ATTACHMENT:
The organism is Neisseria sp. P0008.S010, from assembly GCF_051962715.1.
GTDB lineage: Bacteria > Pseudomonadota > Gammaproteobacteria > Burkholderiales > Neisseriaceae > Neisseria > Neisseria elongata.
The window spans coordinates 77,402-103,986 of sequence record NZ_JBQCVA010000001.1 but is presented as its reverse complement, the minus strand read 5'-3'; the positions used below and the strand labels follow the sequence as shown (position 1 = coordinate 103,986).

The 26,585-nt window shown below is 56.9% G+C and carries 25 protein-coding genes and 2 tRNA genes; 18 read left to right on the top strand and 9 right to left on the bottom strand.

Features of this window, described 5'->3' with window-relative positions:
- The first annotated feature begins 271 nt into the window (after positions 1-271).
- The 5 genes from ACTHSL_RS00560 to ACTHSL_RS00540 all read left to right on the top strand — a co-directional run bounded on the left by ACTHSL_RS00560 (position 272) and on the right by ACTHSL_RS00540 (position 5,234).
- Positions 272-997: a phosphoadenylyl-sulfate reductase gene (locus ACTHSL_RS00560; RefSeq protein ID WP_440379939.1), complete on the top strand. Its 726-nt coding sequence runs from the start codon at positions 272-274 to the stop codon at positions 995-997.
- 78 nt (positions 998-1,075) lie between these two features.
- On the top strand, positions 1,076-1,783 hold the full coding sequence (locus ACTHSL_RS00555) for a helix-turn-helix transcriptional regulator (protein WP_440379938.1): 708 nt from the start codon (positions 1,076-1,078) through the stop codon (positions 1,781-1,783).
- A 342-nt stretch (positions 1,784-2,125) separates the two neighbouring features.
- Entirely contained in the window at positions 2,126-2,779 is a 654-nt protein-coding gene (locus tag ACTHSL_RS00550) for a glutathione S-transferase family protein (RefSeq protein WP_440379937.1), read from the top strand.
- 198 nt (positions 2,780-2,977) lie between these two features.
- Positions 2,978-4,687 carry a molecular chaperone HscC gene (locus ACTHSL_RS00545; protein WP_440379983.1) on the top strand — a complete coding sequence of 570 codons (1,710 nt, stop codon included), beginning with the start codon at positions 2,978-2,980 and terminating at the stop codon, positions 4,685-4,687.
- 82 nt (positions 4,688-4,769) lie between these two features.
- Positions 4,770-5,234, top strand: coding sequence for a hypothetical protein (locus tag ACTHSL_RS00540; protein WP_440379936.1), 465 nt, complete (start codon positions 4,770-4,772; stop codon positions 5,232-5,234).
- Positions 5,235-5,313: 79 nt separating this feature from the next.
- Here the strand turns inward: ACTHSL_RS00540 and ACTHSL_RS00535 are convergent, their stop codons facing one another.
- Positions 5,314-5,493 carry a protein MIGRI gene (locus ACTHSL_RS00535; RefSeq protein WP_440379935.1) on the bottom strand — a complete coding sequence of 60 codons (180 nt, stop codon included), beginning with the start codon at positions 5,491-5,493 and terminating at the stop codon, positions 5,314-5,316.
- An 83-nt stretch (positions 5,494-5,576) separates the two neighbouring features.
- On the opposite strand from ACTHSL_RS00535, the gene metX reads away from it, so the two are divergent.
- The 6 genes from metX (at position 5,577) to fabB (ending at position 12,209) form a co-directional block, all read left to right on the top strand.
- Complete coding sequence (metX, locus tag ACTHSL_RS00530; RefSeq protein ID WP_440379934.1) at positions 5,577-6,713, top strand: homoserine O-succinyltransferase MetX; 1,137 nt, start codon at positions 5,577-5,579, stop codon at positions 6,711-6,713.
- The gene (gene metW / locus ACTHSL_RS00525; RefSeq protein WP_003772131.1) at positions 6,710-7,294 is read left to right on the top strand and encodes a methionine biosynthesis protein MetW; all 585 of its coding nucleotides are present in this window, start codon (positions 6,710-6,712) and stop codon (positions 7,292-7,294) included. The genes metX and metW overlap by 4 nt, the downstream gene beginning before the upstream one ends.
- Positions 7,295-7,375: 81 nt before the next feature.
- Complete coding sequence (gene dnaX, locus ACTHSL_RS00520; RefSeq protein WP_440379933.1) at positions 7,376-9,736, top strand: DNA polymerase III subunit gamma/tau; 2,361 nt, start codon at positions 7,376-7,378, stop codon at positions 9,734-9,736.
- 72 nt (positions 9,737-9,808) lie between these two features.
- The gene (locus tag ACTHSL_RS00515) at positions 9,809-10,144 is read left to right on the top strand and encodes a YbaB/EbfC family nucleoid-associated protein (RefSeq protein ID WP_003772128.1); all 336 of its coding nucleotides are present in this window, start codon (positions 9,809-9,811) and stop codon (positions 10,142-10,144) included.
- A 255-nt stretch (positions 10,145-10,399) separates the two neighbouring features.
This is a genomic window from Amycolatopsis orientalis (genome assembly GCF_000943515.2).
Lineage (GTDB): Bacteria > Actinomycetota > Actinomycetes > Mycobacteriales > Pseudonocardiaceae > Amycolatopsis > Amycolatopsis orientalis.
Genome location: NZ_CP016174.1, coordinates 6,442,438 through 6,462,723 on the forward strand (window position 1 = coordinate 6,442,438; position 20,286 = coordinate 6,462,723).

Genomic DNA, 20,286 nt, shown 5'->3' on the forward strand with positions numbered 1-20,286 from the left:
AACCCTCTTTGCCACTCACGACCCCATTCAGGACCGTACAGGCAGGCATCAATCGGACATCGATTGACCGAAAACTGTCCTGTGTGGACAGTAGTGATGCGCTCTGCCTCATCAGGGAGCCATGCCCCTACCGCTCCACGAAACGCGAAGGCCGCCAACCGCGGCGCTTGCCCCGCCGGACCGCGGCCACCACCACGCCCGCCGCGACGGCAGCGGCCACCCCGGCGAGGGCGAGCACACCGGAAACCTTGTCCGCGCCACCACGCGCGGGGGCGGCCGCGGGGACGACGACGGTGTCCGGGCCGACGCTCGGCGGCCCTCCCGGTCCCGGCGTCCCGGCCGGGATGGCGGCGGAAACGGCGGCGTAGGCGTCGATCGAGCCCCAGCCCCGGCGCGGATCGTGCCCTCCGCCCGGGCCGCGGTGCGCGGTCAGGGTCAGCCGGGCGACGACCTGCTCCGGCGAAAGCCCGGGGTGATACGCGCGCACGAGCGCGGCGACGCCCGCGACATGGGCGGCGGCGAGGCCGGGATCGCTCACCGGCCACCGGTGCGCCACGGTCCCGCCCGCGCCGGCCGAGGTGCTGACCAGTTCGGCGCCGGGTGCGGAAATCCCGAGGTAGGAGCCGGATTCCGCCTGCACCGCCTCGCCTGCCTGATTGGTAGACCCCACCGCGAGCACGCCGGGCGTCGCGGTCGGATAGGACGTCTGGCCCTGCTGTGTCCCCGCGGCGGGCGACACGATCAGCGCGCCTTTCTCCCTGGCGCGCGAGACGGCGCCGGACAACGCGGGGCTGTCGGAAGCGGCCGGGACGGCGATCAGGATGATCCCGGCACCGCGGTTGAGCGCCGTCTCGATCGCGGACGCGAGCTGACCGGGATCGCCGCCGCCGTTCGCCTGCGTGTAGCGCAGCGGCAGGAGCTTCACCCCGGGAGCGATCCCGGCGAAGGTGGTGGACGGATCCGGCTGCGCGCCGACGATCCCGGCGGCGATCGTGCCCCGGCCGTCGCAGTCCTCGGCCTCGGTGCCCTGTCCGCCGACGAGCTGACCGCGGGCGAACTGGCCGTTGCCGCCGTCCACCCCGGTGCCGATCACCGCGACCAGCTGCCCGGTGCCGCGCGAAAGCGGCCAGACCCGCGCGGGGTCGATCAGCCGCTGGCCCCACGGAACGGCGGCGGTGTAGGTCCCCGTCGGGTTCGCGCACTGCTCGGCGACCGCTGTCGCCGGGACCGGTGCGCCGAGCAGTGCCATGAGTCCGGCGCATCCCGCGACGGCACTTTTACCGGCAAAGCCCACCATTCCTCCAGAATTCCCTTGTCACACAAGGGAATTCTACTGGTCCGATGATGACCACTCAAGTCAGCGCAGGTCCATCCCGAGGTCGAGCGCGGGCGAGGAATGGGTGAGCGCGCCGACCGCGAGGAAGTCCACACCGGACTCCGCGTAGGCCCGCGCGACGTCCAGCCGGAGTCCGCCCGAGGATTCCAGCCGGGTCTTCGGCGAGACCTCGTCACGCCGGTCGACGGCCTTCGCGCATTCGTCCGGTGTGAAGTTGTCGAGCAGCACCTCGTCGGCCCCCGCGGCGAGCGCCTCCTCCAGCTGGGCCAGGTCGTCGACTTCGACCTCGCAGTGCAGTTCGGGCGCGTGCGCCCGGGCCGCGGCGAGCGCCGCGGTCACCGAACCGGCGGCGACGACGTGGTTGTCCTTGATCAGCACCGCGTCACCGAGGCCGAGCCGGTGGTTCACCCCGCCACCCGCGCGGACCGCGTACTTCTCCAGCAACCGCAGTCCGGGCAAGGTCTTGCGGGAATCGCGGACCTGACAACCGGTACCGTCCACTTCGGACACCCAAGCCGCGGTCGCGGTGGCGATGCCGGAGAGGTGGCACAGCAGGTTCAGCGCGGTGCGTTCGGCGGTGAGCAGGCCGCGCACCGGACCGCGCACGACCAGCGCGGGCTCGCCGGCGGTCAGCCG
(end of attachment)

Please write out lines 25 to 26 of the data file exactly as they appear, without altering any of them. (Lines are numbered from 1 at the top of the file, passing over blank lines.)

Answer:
- Positions 7,295-7,375: 81 nt before the next feature.
- Complete coding sequence (gene dnaX, locus ACTHSL_RS00520; RefSeq protein WP_440379933.1) at positions 7,376-9,736, top strand: DNA polymerase III subunit gamma/tau; 2,361 nt, start codon at positions 7,376-7,378, stop codon at positions 9,734-9,736.